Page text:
through the disobedience and obedience of the two men respectively. How-
ever, he maintains that being made sinners or righteous is to be understood
"in light of Paul's typical forensic categories," according to which "right-
eous" means not to be morally upright, but "to be judged acquitted,
cleared of all charges, in the heavenly courtroom." 133 The many are made
128 See Barrett, Adam, 11-13. In Adam one sees the opposite of grace, self-seeking and
self-centered desire (ibid., 15; see further pp. 16-1,7, 20).
129 It is artificial to restrict Christ's obedience to his death. His u[pakoh<, just as his
dikai<wma, is his perseverance in the whole of God's demand, although, from another per-
spective, his obedience may be identified with his "dying" (2 Cor 4:10) or his "baptism"
(Mark 10:38), i.e., the whole course of his suffering. Cf. Godet, Romans, 226; Cranfield, Romans
1.291; Bruce, Romans, 127; Michel, Römer, 191; R. N. Longenecker, "The Obedience of Christ
in the Theology of the Early Church," in Reconciliation and Hope, 142-52. Paul's insistence that
Christ was obedient unto death implies clearly that the cross was but the climax of a whole life
of obedience. Barrett shows how point for point in Phil 2:5-11 Christ's whole obedience
corresponds positively to the disobedience of Adam (Adam, 16).
130 Käsemann, Romans, 156.
131 Beker, Paul, 216.
132 Moo, Romans, 358; A. Oepke, TDNT 3.445. According to Oepke, "Pronounced right-
eous, they will then normally be righteous as well." Oepke is careful, however, not to exclude
the judicial sentence of God, "which on the basis of the act of the head determines the destiny
of all" (ibid., 446). Cranfield's suggestion (Romans 1.291 n. 1) that kaqi<sthmi in the passive
may have been chosen by Paul as the true passive equivalent of gi<nomai makes good sense in
this context. Cf. Dunn, Romans 1.284; Käsemann, Romans, 157; Wilckens, Römer 1.328;
Brandenburger, Adam, 233.
133 Moo, Romans, 359. Cf. Berkouwer, Sin, 498-99; Bultmann, "Adam and Christ," 159.
"sinners" and "righteous" because God considers them to be such by
virtue of the acts of Adam and Christ. Moo thus approves of an underlying
notion of imputation.134
This construction, nonetheless, begs at least two important questions:
(1) Are Paul's categories typically forensic? and (2) What would Paul have
understood by "forensic"? Since it is impossible to give anything like a full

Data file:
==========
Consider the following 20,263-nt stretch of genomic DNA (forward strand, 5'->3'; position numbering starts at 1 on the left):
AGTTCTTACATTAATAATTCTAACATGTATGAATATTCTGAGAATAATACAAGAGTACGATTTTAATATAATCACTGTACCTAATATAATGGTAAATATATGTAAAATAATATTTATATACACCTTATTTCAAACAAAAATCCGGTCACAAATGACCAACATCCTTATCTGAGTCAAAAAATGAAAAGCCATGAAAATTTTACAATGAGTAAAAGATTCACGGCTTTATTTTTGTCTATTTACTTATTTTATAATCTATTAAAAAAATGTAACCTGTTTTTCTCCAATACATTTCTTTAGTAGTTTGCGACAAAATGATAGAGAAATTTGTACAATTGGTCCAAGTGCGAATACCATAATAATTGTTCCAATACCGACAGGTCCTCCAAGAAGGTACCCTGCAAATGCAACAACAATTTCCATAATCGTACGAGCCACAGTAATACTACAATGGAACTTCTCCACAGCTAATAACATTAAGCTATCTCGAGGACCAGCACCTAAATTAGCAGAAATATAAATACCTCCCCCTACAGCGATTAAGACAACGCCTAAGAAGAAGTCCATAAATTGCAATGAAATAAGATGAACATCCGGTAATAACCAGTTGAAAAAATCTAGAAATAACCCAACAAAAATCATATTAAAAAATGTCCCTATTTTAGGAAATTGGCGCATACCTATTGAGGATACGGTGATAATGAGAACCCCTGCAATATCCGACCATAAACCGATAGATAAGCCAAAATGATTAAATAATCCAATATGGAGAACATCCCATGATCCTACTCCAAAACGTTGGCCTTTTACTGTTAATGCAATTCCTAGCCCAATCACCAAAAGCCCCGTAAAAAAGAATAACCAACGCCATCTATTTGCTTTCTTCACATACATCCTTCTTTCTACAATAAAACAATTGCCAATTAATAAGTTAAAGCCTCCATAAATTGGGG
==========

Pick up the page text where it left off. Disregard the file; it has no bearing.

reply, it must suffice to say, in addressing the first question, that Paul's
thought-forms can only artificially be restricted to the forensic. They are,
in fact, cosmic in breadth, as derived from the creation, in which a relation-
ship was established between God and his image-bearers, or, as de Boer
puts it, Paul's framework is cosmological-apocalyptic.135 This applies not
least to the vocabulary of righteousness. If righteousness by definition is a
commitment to the covenant relationship, and if, as many have argued,
righteousness on the divine side is ultimately God's fidelity to his creation,
then the many in Christ have been made righteous in the sense that the
primal creation bond has been renewed: the image of God has been re-
stored, and a basic change of attitude has taken place in those who have
been reconciled to God through the death of his Son.
As to the other question, even if there are forensic features in Paul's
theology—which is not at all being denied—what are we to understand by
"forensic"? I would submit, as intimated in the second article in this series,
that the term is to be taken within the parameters of the Hebrew court-
room. It is commonly recognized that lying behind Paul's use of dikaio<w
is the Hebrew qdc, particularly in the hiphil. Yet, if we may draw again on
J. A. Ziesler's findings, while this verb is normally forensic, it is forensic in
the Hebrew sense, i.e., a "restoration of the community or covenant relation-
ship," which means that it cannot be separated from the ethical altogether: